Plate it. Don’t plant it.

Plate it

You can help prevent the introduction of exotic pests and diseases into Australia by making sure you do not plant food products that are intended for eating. When buying fresh, dried or preserved foods (including spices and seeds) from your local supermarket, general store or fruit and vegetable shop, make sure they are put on your plate for eating and not planted in your garden.

Plant-based goods, such as fruit, herbs, vegetables, spices, seeds, are imported into Australia for a variety of purposes and end uses, and import conditions depend on this. Goods for growing, such as seeds, are different from foods and have a higher risk of carrying pests and diseases so therefore face much tighter import conditions to make sure that they are safe.

Don’t plant it

The goods that you purchase from your supermarket, general store or fruit and vegetable shop are intended for eating. By planting them, you could unknowingly introduce exotic pests and diseases into the Australian environment. These pests and diseases could damage your home garden and then spread to native vegetation and rural areas, threatening our environment and our agricultural industries.

You can avoid introducing exotic pests and diseases into our environment by not planting food products meant for eating or cooking, including:

Seeds from fresh fruit or vegetables


Seeds from dried fruit or vegetables


Seeds of spices and herbs


Fresh herbs and sprouts


Fresh fruit or vegetables


Food scraps leftover from fresh fruit or vegetables


Clean gardening

Whether you’re a seasoned horticulturalist or a home gardener, it’s important that you know where your plants and seeds have come from and what they are intended for.

Buy your seed and plant material from reputable Australian suppliers. These suppliers have either sourced their products locally or imported them through certified channels. If you buy any plants or seeds from overseas suppliers, you must comply with the conditions on our Biosecurity Import Conditions system (BICON) and get an import permit if required.

Non-imported fruit and vegetable scraps

The ‘Plate it. Don’t plant it.’ message also applies to fruit and vegetable scraps and seeds that originate from Australian grown food. This is because there remains a much-reduced risk of spreading pests, including exotic pests and diseases, that occur in only limited parts of Australia. For example, bacterial wilt of potato is a devastating disease caused by a bacterium that we don’t want to spread further in Australia by planting old potatoes.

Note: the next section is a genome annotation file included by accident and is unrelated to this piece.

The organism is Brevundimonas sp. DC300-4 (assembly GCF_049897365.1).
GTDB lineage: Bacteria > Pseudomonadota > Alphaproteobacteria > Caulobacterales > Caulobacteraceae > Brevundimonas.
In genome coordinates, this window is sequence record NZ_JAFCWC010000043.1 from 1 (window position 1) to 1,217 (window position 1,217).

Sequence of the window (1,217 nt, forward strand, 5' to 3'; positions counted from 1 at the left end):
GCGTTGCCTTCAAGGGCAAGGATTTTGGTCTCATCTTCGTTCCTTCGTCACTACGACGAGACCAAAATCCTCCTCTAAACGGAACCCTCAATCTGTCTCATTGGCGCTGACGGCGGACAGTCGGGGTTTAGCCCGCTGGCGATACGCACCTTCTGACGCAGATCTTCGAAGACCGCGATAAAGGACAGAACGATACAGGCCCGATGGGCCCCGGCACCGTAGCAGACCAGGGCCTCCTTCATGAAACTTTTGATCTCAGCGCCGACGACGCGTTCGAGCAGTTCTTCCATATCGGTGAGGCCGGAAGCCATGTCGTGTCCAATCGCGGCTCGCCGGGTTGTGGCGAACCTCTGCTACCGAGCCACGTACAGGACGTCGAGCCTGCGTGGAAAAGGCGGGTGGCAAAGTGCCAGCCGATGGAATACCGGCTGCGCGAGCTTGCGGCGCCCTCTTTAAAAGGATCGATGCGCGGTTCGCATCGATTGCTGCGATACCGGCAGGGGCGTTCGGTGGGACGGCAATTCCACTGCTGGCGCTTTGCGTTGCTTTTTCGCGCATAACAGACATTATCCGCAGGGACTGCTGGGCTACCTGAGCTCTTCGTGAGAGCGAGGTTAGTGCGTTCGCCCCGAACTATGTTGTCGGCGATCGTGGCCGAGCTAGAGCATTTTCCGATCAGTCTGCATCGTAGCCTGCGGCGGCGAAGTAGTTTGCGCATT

Our states and territories have unique flora and fauna to protect as well as valuable agricultural production areas. Our states and territories are also free from some pests and diseases found in other parts of Australia.

To help protect Australia from the spread of pests and diseases, remember to put your food on your plate and not in your garden.

Composting and worm farming

Adding plant-based food scraps to your compost pile or worm farm is a lower biosecurity risk because the goods are not planted directly into the ground.

It is good practice to avoid adding diseased plant material to your compost pile or worm farm and instead, throw it straight into your waste! This can help prevent the introduction and spread of plant pests and diseases into your garden, and the wider environment.

Plant-based foods, such as spices containing whole seeds, including whole chilli, coriander, cumin or fennel seeds, should be disposed of in the municipal waste as some of the seeds could be viable and host pathogens such as viruses and fungi that could introduce diseases into your garden.

Another technique to help manage plant pests and diseases in your garden is solarisation. Solarisation uses the sun’s heat to maintain high soil temperatures, which helps manage weeds and pests in organic waste and in the soil.

If you see anything unusual in your backyard, please call the Exotic Plant Pest hotline on 1800 084 881.

More information on good composting and solarisation practices:

Last reviewed: 2 July 2020
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